While the lifespan can give us information about the time period that individuals are active in the incel environment it does not tell us anything about the level of toxic language among the individuals. For future research it would be interesting to study the development of toxic language of new members. According to Giles et al. (1991), people engaged in conversation subtly and non-consciously tend to shift their speech patterns so that they will become more similar to the speech patterns of the conversation partner. Such linguistic accommodation is partly motivated by a desire to gain others’ social approval, and thus used more by those who have a stronger such desire, i.e., persons with lower status, or persons who have not (yet) established their identity and status in a group or dyad they wish to be part of Giles et al. (1991). When an individual starts participating in discussions on a discussion forum it is common that they will adapt to the linguistic style and norms of the forum. Studies of other online forums have found that when new members join, their language use is highly different to that of the more established members but over time their language adapts to the forum until at some point it eventually consolidates (Danescu-Niculescu-Mizil et al. 2013).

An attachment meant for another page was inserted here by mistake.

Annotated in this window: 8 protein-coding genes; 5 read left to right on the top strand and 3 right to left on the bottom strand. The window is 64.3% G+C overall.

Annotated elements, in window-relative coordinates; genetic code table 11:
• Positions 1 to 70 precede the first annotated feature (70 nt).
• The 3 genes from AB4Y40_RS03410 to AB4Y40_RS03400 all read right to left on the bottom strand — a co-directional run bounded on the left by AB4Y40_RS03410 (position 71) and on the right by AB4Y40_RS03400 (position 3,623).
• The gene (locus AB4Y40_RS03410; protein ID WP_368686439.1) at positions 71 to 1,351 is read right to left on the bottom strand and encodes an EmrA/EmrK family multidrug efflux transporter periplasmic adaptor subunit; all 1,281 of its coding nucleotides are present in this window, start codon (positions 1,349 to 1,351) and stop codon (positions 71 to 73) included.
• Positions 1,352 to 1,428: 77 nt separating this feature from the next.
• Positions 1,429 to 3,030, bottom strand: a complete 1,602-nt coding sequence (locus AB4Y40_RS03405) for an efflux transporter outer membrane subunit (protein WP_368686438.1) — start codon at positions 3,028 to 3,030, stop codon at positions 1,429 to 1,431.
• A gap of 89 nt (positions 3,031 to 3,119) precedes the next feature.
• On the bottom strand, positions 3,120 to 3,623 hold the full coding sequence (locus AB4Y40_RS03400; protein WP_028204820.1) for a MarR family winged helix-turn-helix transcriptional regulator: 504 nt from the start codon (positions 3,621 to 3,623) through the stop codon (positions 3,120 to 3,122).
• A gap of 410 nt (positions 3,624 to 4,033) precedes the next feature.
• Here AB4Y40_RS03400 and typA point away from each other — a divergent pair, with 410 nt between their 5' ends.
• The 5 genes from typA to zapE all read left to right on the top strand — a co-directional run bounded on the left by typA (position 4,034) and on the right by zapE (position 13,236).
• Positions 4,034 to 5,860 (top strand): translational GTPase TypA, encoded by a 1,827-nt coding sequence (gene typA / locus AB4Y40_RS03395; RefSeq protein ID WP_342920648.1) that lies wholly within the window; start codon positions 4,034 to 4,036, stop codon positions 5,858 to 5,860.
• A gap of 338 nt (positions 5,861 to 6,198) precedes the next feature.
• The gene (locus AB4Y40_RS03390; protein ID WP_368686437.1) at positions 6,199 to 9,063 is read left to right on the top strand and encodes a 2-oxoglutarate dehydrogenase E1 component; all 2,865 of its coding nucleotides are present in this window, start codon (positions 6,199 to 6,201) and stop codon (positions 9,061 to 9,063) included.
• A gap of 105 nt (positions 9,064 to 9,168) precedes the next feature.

One question arises after studying the toxic environment on incel forums: How do we relate to the incel forums' hateful messages and their links to violent acts? It is clear that it does not help to shut down the forums. Incel ideology has mostly been driven away from large social media, so moderation is effective in general, but the current dedicated incel forums are safe spaces that explicitly allow and encourage such toxic messages. They are maintained by technologically competent individuals who are sympathetic to the incel subculture, and if shut down these forums will just appear somewhere else under a new name. It would be virtually impossible to eliminate the spreading of incel ideology without endangering our open society. We must adapt to a reality where such toxic online environments continue to operate, and we need to focus on ways to reduce the harm they cause. Long-term reduction of harm involves more research to assess the extent to which the incel culture is in itself a threat, what attracts individuals to engage in it, and what causes some of these individuals to turn their violent fantasies into action. Obtaining a better understanding of the sociopsychological mechanisms behind incel activity is necessary to be able to present alternative narratives and encourage deliberation rather than affective polarization. As several perpetrators have expressed overlapping motives, it should also be investigated to what extent there is a link between the incel culture and other violence-promoting environments. Short-term harm reduction includes developing methods for the risk assessment of online content and maintaining a continuous awareness of the ever-changing landscape of incel forums.